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White House fires its chief usher — the first woman in that job

White House staff were informed on May 5 that chief usher Angella Reid was no longer working there. (Video: Patrick Martin/The Washington Post)

The White House has fired its chief usher, Angella Reid, the first woman and second African American to hold the position.

When the White House residence staff arrived at work Friday morning, they were told that Reid was no longer employed, according to someone with knowledge of the dismissal. A White House official confirmed that Reid is no longer working at the White House.

Reached by phone, Reid declined to comment, saying only, “I think it’s best if the White House explains.”

During Friday’s daily briefing with reporters, Sarah Huckabee Sanders, the principal deputy White House press secretary, said that the deputy usher will serve as the acting usher.

“She is no longer employed here at the White House,” Sanders said when asked about Reid’s departure. “We left on very good terms and wish her the very best and certainly hope for great things for her in the future. However, it’s not uncommon you might have a transition of staff when a new administration comes in. It’s nothing more than that.”

The job is one that typically involves a long tenure — there have been just nine since the beginning of the 20th century. The White House declined to provide any specifics for the reasons behind Reid's departure.

Despite the unusual title, the chief usher oversees all activities in the White House residence and works as general manager of the building, handling everything from the large staff of butlers, maids, chefs, florists and electricians to fiscal, administrative and personal duties.

The chief usher also works closely with the first family, including providing guidance on the furnishings, art and decor.

Reid, who previously worked for the Ritz-Carlton hotel group, joined the White House in 2011 under President Barack Obama.

Angella Reid, first woman named chief usher at the White House

She replaced the first African American chief usher, Adm. Stephen W. Rochon, when he left to take a job at the Department of Homeland Security.

Sudden dismissals from the White House’s permanent staff are rare. The last one that people interviewed for this story recall was in 1993, when the Clintons fired an assistant usher who had a friendly phone conversation with Barbara Bush that was thought to be inappropriate.

Douglas Brinkley, a presidential historian and professor of history at Rice University, said that it is highly unusual for an administration to fire its chief usher, especially without providing any explanation. “If there is a very compelling reason for the dismissal, the White House needs to tell the public” he said. “Otherwise it comes off as cruel.”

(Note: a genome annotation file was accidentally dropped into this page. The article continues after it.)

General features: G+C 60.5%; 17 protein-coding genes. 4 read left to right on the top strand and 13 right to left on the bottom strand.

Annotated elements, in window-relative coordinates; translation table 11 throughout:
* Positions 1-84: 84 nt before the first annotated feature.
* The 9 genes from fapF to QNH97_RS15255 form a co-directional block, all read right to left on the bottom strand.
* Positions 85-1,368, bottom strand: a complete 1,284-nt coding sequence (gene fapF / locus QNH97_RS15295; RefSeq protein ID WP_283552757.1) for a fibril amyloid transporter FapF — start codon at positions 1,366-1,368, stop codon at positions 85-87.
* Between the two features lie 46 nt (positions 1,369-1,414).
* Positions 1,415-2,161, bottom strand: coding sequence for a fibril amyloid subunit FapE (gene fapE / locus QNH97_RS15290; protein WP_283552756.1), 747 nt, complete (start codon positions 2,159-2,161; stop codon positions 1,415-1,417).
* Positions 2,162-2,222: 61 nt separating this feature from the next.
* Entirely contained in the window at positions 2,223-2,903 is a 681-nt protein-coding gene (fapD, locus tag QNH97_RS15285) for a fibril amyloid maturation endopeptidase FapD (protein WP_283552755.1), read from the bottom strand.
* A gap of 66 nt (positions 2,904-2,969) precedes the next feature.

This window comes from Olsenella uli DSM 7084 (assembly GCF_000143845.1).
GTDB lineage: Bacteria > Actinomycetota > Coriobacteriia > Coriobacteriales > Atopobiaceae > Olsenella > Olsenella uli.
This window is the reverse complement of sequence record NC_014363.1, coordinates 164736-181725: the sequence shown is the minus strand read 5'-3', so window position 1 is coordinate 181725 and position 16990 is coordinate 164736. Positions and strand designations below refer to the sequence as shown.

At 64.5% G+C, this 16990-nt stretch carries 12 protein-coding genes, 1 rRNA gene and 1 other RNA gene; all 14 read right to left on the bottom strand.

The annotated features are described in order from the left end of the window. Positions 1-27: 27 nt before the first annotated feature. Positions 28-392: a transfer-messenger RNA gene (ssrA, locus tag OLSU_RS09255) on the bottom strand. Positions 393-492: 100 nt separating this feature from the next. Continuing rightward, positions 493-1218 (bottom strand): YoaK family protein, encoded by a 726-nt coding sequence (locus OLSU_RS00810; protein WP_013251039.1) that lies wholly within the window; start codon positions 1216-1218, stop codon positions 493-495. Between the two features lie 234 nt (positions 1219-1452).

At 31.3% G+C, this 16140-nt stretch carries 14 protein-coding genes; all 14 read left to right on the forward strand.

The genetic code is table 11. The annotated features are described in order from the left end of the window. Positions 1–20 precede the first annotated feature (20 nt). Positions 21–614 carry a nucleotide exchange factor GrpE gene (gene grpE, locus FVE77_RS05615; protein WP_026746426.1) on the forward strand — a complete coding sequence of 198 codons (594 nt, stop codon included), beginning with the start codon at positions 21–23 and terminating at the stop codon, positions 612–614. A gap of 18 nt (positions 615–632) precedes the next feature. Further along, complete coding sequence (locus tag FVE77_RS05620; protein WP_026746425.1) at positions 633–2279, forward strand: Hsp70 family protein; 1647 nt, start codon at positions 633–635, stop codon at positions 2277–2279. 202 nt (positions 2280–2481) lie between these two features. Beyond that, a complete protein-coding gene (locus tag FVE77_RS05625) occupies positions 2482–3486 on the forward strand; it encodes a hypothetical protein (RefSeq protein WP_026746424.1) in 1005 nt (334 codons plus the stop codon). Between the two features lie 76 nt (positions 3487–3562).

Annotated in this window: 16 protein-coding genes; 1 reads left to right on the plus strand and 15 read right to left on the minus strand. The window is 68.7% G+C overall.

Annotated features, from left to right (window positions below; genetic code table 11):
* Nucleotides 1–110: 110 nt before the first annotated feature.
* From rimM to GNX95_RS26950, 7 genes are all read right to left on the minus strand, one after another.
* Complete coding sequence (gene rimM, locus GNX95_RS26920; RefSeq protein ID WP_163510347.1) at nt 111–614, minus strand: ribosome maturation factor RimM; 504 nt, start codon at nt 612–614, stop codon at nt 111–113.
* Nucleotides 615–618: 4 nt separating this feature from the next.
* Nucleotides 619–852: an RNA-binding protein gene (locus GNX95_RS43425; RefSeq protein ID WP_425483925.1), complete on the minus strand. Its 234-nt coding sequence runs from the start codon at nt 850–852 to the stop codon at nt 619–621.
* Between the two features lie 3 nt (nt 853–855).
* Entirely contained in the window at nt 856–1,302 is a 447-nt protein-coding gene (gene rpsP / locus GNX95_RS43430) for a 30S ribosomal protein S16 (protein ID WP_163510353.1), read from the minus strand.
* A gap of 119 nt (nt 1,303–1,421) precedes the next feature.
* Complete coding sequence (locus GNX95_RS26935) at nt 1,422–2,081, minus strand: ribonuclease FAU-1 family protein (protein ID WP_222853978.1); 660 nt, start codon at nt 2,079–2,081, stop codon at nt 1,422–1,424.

“Knowing Angella, I doubt seriously that she would have done something herself to cause this,” said Rochon, Reid’s predecessor. “She worked for years in top management in hotels. She knows about hospitality. She is definitely professional but you’re not going to please everybody.”

Reid was said to be close to the Obamas, who hired her for the job, but three people with knowledge of the situation said there were tensions with the household staff she managed, some of whom viewed her as bossier than previous ushers.

“For the staff, she was a little tough on them because they could be freewheeling,” said a former White House official, who is frequently in touch with the residence staff and requested anonymity to describe the personnel situation.

Anita McBride, who served as chief of staff to Laura Bush, spoke highly of Reid but said her background in the hospitality sector may have left her less prepared for the transition between administrations than other White House residence staff members, who had served Democrats and Republicans in the course of their careers.

“These are the people that have the most intimate details and knowledge of how you live your life,” McBride said of the relationship between the household staff and the first family. “You just come on board and you have to click, in the past it would not have occurred to [a first family] to make a change at the top like that. … There was more of an expectation that there are certain things that come with the White House.”

In 2014, the usher’s office — then under Reid — found itself embroiled in a controversy after a fence-jumper, who was carrying a knife, made it well inside the executive mansion. At the time, the Secret Service said that an alarm box near the White House’s front entrance intended to alert its agents to intruders had been muted at the request of the usher’s office, which felt it was too noisy and frequently malfunctioning.

White House fence-jumper made it far deeper into building than previously known